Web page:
The major retrospectives, which will both open at the Fine Art Society and Kelvingrove later this month, will chart the career of the 82-year-old, who is equally well known for his work in theatre and television than in the visual art world.
They will recall how Paisley-born Byrne – a former carpet factory worker - first found success as an artist in London by using the pseudonym “Patrick” and claiming to be a self-taught painter to secure an exhibition at a gallery looking to showcase untrained artists.
The two exhibitions will coincide with the launch of a major new musical theatre production inspired by the Paisley upbringing of Bryne, who found fame with the stage trilogy The Slab Boys and TV dramas Your Cheatin’ Heart and Tutti Frutti.
Underwood Lane, which will premiere at Johnstone Town Hall in Renfrewshire and the Tron Theatre in Glasgow, will focus on the travails of a young skiffle band trying to make it big as they grapple with “style, fierce love rivalry, broken hearts, dodgy dealers, religion, sex and death.”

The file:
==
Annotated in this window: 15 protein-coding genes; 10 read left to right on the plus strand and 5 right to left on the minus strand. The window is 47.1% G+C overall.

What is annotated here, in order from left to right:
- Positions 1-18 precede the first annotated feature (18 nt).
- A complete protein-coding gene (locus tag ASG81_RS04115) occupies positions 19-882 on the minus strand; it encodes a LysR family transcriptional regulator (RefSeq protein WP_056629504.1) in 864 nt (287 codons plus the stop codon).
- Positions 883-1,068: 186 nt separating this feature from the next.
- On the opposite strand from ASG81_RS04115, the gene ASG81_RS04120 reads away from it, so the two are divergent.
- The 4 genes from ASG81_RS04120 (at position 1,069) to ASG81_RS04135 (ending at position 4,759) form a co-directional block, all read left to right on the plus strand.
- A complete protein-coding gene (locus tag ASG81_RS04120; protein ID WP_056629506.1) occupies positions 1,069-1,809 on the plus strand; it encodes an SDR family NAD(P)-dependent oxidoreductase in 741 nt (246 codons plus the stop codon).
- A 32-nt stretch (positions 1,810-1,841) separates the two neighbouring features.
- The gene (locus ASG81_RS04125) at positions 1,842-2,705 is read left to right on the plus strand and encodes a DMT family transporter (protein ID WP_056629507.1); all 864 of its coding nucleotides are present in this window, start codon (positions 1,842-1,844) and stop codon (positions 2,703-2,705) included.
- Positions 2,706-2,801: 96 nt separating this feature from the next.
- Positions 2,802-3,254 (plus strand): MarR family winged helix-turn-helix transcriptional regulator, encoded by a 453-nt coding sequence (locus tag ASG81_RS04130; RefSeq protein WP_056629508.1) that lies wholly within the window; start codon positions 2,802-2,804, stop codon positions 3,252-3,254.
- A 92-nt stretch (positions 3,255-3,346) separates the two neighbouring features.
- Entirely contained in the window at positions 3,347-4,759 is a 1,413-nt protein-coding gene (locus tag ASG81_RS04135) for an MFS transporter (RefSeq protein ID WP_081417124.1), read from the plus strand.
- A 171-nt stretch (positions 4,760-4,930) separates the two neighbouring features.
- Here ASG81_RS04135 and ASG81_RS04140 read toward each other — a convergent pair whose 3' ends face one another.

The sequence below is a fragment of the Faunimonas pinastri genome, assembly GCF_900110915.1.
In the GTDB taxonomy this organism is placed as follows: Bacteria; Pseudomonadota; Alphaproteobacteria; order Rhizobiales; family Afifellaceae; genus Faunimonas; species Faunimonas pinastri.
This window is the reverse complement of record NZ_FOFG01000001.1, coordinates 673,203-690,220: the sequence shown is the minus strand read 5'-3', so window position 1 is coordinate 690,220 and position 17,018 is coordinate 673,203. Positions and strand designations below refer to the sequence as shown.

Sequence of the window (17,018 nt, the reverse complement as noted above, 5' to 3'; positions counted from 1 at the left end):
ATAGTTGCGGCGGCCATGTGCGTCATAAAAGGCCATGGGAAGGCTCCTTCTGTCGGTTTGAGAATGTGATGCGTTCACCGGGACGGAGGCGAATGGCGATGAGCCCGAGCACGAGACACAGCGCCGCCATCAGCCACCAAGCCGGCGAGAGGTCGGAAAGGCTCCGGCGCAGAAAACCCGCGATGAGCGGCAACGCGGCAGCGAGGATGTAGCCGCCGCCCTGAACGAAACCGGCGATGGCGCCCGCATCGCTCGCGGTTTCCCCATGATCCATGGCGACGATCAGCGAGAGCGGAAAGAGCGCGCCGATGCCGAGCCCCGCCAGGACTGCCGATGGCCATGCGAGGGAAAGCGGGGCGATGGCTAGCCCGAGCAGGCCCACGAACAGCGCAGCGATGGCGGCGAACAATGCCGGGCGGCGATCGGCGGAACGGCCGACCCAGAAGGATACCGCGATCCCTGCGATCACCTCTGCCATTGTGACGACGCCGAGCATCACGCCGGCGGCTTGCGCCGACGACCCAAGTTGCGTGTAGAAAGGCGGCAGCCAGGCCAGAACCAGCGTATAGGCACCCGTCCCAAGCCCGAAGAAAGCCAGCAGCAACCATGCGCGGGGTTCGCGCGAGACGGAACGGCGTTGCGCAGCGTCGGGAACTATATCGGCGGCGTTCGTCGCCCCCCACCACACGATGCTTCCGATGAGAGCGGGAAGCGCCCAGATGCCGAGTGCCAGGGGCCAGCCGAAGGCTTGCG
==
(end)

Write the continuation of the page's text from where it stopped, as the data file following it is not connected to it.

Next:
Emily Walsh, managing director of the Fine Art Society, said: “Our show begins in 1963 with a church interior which he painted while on a travelling scholarship to Italy after being awarded the Newbery Medal at Glasgow School of Art.
"He saw the great quattrocento painters: Giotto, Cimabue and Duccio. The light, the exquisite detail and stillness of the Italian primitives is all there in his work of the late 60s and early 70s.
“In 1966 he secured an exhibition - and his passport out of factory life - at the Portal Gallery in London under the pseudonym “Patrick”.
"Having passed himself off as a self-taught naïf, he was given an exhibition. The dream-like images that made up the show met with success. His ruse was uncovered and from here he went on to design record covers for The Beatles, Billy Connolly and Gerry Rafferty, and to co-write songs with the latter.
“From the early 1970s John diversified into writing, designing and directing stage and screen productions.
"In the decades that followed an extensive iconography unfolded amounting, in some cases, to a kind of pictorial autobiography. In a finely balanced act, he pulled together the macabre and humour.
"Running through all of John’s work is the outsider, either as a lone figure or a fragment of society. The vision may be fantastical and magical, but it’s what John knows.”
Glasgow Life, which runs Kelvingrove, described Byrne as a “polymath and cultural icon.”
An announcement on its exhibition said: “It encapsulates the energy and excitement of John’s work and tells a little of the fascinating life he’s led.
"A highlight of the show at Kelvingrove will be a room displaying over 40 self-portraits, the most ever displayed at one time, spanning Byrne's whole career. It will feature works from our own collection, as well as institutions from across Scotland and private lenders.”